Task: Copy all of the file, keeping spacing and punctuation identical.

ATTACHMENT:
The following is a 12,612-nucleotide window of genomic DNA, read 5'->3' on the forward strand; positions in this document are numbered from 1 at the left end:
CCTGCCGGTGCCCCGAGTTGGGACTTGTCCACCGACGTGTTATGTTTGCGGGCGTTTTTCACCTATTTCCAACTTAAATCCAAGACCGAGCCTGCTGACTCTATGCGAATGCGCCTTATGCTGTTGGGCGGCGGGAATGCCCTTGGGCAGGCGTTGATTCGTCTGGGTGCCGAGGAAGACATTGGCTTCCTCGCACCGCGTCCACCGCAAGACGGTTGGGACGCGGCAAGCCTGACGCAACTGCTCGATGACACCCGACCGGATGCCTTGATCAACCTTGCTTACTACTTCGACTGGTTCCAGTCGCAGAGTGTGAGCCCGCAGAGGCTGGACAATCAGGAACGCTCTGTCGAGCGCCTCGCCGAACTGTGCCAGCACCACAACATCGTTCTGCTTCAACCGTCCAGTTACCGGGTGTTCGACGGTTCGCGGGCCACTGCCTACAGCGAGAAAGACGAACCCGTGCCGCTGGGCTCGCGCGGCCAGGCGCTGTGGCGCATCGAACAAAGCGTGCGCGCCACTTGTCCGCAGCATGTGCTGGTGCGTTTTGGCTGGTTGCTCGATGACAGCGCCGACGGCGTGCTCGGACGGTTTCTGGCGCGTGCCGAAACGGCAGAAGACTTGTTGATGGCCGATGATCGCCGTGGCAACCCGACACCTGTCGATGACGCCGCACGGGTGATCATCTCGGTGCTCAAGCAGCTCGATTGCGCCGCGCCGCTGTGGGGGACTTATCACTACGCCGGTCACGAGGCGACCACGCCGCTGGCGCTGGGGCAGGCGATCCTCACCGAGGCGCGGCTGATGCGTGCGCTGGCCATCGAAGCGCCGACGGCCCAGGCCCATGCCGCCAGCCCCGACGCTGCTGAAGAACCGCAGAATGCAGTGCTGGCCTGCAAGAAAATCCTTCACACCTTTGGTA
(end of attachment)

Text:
The following is a 12,612-nucleotide window of genomic DNA, read 5'->3' on the forward strand; positions in this document are numbered from 1 at the left end:
CCTGCCGGTGCCCCGAGTTGGGACTTGTCCACCGACGTGTTATGTTTGCGGGCGTTTTTCACCTATTTCCAACTTAAATCCAAGACCGAGCCTGCTGACTCTATGCGAATGCGCCTTATGCTGTTGGGCGGCGGGAATGCCCTTGGGCAGGCGTTGATTCGTCTGGGTGCCGAGGAAGACATTGGCTTCCTCGCACCGCGTCCACCGCAAGACGGTTGGGACGCGGCAAGCCTGACGCAACTGCTCGATGACACCCGACCGGATGCCTTGATCAACCTTGCTTACTACTTCGACTGGTTCCAGTCGCAGAGTGTGAGCCCGCAGAGGCTGGACAATCAGGAACGCTCTGTCGAGCGCCTCGCCGAACTGTGCCAGCACCACAACATCGTTCTGCTTCAACCGTCCAGTTACCGGGTGTTCGACGGTTCGCGGGCCACTGCCTACAGCGAGAAAGACGAACCCGTGCCGCTGGGCTCGCGCGGCCAGGCGCTGTGGCGCATCGAACAAAGCGTGCGCGCCACTTGTCCGCAGCATGTGCTGGTGCGTTTTGGCTGGTTGCTCGATGACAGCGCCGACGGCGTGCTCGGACGGTTTCTGGCGCGTGCCGAAACGGCAGAAGACTTGTTGATGGCCGATGATCGCCGTGGCAACCCGACACCTGTCGATGACGCCGCACGGGTGATCATCTCGGTGCTCAAGCAGCTCGATTGCGCCGCGCCGCTGTGGGGGACTTATCACTACGCCGGTCACGAGGCGACCACGCCGCTGGCGCTGGGGCAGGCGATCCTCACCGAGGCGCGGCTGATGCGTGCGCTGGCCATCGAAGCGCCGACGGCCCAGGCCCATGCCGCCAGCCCCGACGCTGCTGAAGAACCGCAGAATGCAGTGCTGGCCTGCAAGAAAATCCTTCACACCTTTGGTA